The Torah tells us in Parshas Bechukosai that G-d will severely punish violations of the Torah. "If with this [punishing], you will not obey Me and you treat Me keree [lightly]"...[the punishments get worse; Leviticus 26:27]. Rabbi Yisroel Salanter translated "keree" as related to the root "kerirus [coldness, freeze]." When warm enough to be liquid, water is used to purify, such as in a mikva or when ritually washing hands. When frozen, it becomes ice which can contract tuma [spiritual impurity]. This is how coldness affects service of G-d. When cold, water's power to purify is not only destroyed, frozen water can itself become impure. Like ice, when cold and indifferent to obeying some or all of the Torah, the person's service of Hashem is contaminated. The more one treats Hashem's Torah lightly, the more he experiences punishment. The more one serves G-d with warmth, joy, devotion and drive, the more he makes himself a receptacle for abundant blessing.

Marriage requires water [mikva]. Therefore, Rabbi Yisroel's teaching has intriguing connection to the marriage relationship. The conduct of the laws of how to treat a spouse must be pure, not treated with keree - coldness, lightness nor indifference. The more one treats their spouse lightly, the more their marriage will be experienced as punishment. A spouse must be treated with warmth and each must be diligent, devoted, have a pleasant attitude and be driven to behave properly with the other. This is a component of their service of G-d and will make their marriage a receptacle for abundant blessing.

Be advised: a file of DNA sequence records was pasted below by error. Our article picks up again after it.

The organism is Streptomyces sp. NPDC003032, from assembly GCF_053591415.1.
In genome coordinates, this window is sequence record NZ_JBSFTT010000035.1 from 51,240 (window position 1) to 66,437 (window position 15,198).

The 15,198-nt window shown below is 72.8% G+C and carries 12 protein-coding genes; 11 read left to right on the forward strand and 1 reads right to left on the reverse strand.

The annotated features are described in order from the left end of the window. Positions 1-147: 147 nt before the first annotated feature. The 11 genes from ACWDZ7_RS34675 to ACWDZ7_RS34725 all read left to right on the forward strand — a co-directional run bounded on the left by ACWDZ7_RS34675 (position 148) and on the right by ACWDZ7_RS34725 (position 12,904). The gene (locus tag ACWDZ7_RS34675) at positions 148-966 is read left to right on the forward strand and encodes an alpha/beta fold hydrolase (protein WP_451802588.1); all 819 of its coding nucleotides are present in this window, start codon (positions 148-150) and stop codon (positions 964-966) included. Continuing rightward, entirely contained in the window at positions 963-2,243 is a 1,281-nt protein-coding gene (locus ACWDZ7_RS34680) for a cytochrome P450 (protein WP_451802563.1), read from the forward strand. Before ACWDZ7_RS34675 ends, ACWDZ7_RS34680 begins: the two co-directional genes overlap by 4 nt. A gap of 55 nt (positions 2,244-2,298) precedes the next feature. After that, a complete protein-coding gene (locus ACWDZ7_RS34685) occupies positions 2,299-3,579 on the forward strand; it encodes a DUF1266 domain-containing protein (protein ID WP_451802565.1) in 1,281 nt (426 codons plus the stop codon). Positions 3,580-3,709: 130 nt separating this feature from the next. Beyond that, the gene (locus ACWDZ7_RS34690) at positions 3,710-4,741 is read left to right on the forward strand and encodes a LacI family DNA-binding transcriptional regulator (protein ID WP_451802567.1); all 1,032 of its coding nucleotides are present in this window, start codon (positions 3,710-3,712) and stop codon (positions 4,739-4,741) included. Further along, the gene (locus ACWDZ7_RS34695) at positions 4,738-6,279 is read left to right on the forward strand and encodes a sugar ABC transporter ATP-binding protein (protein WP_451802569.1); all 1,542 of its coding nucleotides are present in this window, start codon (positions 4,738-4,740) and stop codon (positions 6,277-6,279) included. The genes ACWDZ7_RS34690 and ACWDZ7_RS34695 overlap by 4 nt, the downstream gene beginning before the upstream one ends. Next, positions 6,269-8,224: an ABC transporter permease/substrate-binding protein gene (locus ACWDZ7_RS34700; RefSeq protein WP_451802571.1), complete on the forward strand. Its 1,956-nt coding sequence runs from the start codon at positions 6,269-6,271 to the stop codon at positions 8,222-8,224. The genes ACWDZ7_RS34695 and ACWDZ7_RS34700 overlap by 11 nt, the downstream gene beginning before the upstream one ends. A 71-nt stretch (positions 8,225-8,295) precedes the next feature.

In the laws of mikva, there must be enough kosher water. If you need extra water to maintain the mikva, we use the principle "hashaka" [Yora Daya chapter 201, Hilchos Mikvaos], which means "contact." By keeping the kosher water in contact with extra water necessary, we can maintain the mikva. "Hashaka" means spiritually exchanging the essence of one thing with the essence of another thing through contact. "Hashaka" is from the same root word as "neshika," which means kissing. Kissing, in the secular world, is physical. In Hebrew, kissing means that two people are transcending themselves through contact and spiritually bonding from the inner essence of one person with inner essence of the other. King Solomon, the wisest of all men, said [Song Of Songs 1:2], "Kiss me with the kisses of your mouth." Song Of Songs, called the holiest book in the Bible, is the love story of a man who adores a woman, with this being an allegory for the love between G-d [the husband] and the Jew [the bride]. The Maharal characterized the physical as having "boundaries" while the spiritual is not confined to boundaries. A kiss that is physical, leaves out the inner identity of the people involved. They have no spiritual bond. They create no unity because they cannot transcend the barriers of two separate physical "selves" who are confined within boundaries. A relationship requires transcending from the depth of each through "spiritual contact" for which physical contact is only an instructional analogy. A marriage relationship, by definition, is from the inner depth of one person to the inner depth of the other through spiritual contact [hashaka]; an exchange of essence with essence, from one to another. Accomplishing this is holiness.